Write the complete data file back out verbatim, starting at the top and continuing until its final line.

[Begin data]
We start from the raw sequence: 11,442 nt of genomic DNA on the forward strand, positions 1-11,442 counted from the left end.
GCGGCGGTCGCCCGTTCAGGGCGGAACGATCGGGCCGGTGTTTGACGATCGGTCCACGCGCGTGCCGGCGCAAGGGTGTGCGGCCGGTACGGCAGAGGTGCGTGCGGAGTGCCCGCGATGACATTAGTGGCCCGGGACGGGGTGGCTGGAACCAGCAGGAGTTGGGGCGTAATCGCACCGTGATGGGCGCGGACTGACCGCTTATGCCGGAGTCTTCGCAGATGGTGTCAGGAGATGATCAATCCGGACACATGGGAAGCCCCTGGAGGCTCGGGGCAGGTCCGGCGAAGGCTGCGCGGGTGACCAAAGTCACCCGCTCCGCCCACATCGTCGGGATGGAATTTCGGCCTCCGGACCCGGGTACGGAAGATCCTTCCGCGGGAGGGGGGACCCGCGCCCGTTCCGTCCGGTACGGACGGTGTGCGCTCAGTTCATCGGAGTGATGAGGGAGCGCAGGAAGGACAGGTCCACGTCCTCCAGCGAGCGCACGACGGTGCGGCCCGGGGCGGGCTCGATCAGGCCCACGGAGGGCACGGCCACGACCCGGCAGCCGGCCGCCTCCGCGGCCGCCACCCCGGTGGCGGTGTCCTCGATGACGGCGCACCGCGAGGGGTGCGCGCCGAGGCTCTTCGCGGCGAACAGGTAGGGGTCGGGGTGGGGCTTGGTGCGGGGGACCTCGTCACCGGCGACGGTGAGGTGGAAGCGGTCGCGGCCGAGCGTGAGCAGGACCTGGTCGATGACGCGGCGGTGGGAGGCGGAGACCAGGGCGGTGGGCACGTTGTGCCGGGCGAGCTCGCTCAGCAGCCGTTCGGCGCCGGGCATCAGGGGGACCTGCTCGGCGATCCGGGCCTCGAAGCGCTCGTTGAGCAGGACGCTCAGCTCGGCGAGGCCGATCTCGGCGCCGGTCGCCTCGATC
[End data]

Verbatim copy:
We start from the raw sequence: 11,442 nt of genomic DNA on the forward strand, positions 1-11,442 counted from the left end.
GCGGCGGTCGCCCGTTCAGGGCGGAACGATCGGGCCGGTGTTTGACGATCGGTCCACGCGCGTGCCGGCGCAAGGGTGTGCGGCCGGTACGGCAGAGGTGCGTGCGGAGTGCCCGCGATGACATTAGTGGCCCGGGACGGGGTGGCTGGAACCAGCAGGAGTTGGGGCGTAATCGCACCGTGATGGGCGCGGACTGACCGCTTATGCCGGAGTCTTCGCAGATGGTGTCAGGAGATGATCAATCCGGACACATGGGAAGCCCCTGGAGGCTCGGGGCAGGTCCGGCGAAGGCTGCGCGGGTGACCAAAGTCACCCGCTCCGCCCACATCGTCGGGATGGAATTTCGGCCTCCGGACCCGGGTACGGAAGATCCTTCCGCGGGAGGGGGGACCCGCGCCCGTTCCGTCCGGTACGGACGGTGTGCGCTCAGTTCATCGGAGTGATGAGGGAGCGCAGGAAGGACAGGTCCACGTCCTCCAGCGAGCGCACGACGGTGCGGCCCGGGGCGGGCTCGATCAGGCCCACGGAGGGCACGGCCACGACCCGGCAGCCGGCCGCCTCCGCGGCCGCCACCCCGGTGGCGGTGTCCTCGATGACGGCGCACCGCGAGGGGTGCGCGCCGAGGCTCTTCGCGGCGAACAGGTAGGGGTCGGGGTGGGGCTTGGTGCGGGGGACCTCGTCACCGGCGACGGTGAGGTGGAAGCGGTCGCGGCCGAGCGTGAGCAGGACCTGGTCGATGACGCGGCGGTGGGAGGCGGAGACCAGGGCGGTGGGCACGTTGTGCCGGGCGAGCTCGCTCAGCAGCCGTTCGGCGCCGGGCATCAGGGGGACCTGCTCGGCGATCCGGGCCTCGAAGCGCTCGTTGAGCAGGACGCTCAGCTCGGCGAGGCCGATCTCGGCGCCGGTCGCCTCGATC